Performance-wise, Wambach, Morgan, and Cheney have been more than satisfactory, especially in the matches that matter most. Last year at the Women’s World Cup, the three combined for eight goals (4, 2, 2, respectively). Wambach’s recent form has been solid, in spite of any age-related issues, while Morgan has been on a goal-scoring tear. Cheney’s performance this year has been more mixed, but she is hardly in any sort of slump.
Rodriguez seems to be a mainstay of Sundhage’s team, regardless of whether she scores or not, so it would be a major surprise if Rodriguez is not included in the final eighteen. And, given the team’s dearth of experienced forwards, she will more than likely make the Olympic roster. Although, based on her performance in the last Women’s World Cup (zero goals scored, zero official assists), a different player cannot really do any worse.
Leroux is the least experienced of the active capped forwards, but she does have two Under-20 Women’s World Cups under her belt. As Cheney will likely be used more as a midfielder — and could even be listed as such — rather than a forward, Leroux has a good shot of making the final roster.
Whoever the fifth forward is, their inclusion may depend on whether Sundhage chooses to include an extra midfielder in the final eighteen, with Lori Lindsey or Tobin Heath being the two main bubble midfielders. If Sundhage includes both, then that will likely mean only four forwards are chosen for the final eighteen.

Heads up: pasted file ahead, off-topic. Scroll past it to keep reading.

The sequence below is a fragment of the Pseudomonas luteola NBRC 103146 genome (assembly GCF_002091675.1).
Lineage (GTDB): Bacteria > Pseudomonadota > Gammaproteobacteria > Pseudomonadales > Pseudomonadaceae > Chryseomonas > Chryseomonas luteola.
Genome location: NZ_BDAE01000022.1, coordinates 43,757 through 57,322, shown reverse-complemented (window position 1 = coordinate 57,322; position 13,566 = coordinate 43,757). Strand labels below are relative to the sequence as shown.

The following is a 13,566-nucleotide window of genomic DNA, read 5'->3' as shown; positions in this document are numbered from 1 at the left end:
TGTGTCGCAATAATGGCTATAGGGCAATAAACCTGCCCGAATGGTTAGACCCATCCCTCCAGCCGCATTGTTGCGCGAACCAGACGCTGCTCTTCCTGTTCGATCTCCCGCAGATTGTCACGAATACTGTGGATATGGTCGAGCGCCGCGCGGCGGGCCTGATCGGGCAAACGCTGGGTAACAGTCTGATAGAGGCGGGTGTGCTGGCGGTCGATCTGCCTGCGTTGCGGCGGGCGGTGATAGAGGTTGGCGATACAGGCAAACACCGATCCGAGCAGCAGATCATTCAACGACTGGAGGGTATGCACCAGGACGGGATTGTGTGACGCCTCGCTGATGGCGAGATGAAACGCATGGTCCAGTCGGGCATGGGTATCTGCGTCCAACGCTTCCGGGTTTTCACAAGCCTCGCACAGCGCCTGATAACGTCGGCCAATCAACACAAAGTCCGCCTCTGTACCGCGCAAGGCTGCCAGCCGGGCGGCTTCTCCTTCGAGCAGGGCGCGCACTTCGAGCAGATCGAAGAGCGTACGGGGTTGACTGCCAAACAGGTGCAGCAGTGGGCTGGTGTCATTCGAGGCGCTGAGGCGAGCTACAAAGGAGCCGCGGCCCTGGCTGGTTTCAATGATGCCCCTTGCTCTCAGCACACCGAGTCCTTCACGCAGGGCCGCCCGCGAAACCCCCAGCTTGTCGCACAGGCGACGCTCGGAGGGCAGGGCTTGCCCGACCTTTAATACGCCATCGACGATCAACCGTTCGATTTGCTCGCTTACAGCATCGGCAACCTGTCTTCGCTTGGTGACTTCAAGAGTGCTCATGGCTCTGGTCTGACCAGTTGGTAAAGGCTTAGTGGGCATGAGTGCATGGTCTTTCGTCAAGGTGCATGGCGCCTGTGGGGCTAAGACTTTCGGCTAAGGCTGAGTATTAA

Christen Press, who attended the last camp and was invited to the USWNT’s next camp, has an outside shot of making the final eighteen. If she gets a chance to prove herself on-field and does so before the 22-player roster is split between the 18 Olympians and the 4 alternates, then we could see Press being included to the exclusion of Rodriguez and/or Leroux.
At the least, Press is a likely candidate to be an alternate, especially if Sundhage takes the five experienced forwards above: Wambach, Morgan, Cheney, Rodriguez, and Leroux. Press’ professional experience gives her an edge over the next most probable alternate candidate, Melissa Henderson, wo may or not even be invited to the May camp. Other players, such as Sarah Hagen, could also be called up as an alternate, but that would require some of the forwards higher up in Sundhage’s preference to be injured or otherwise not available.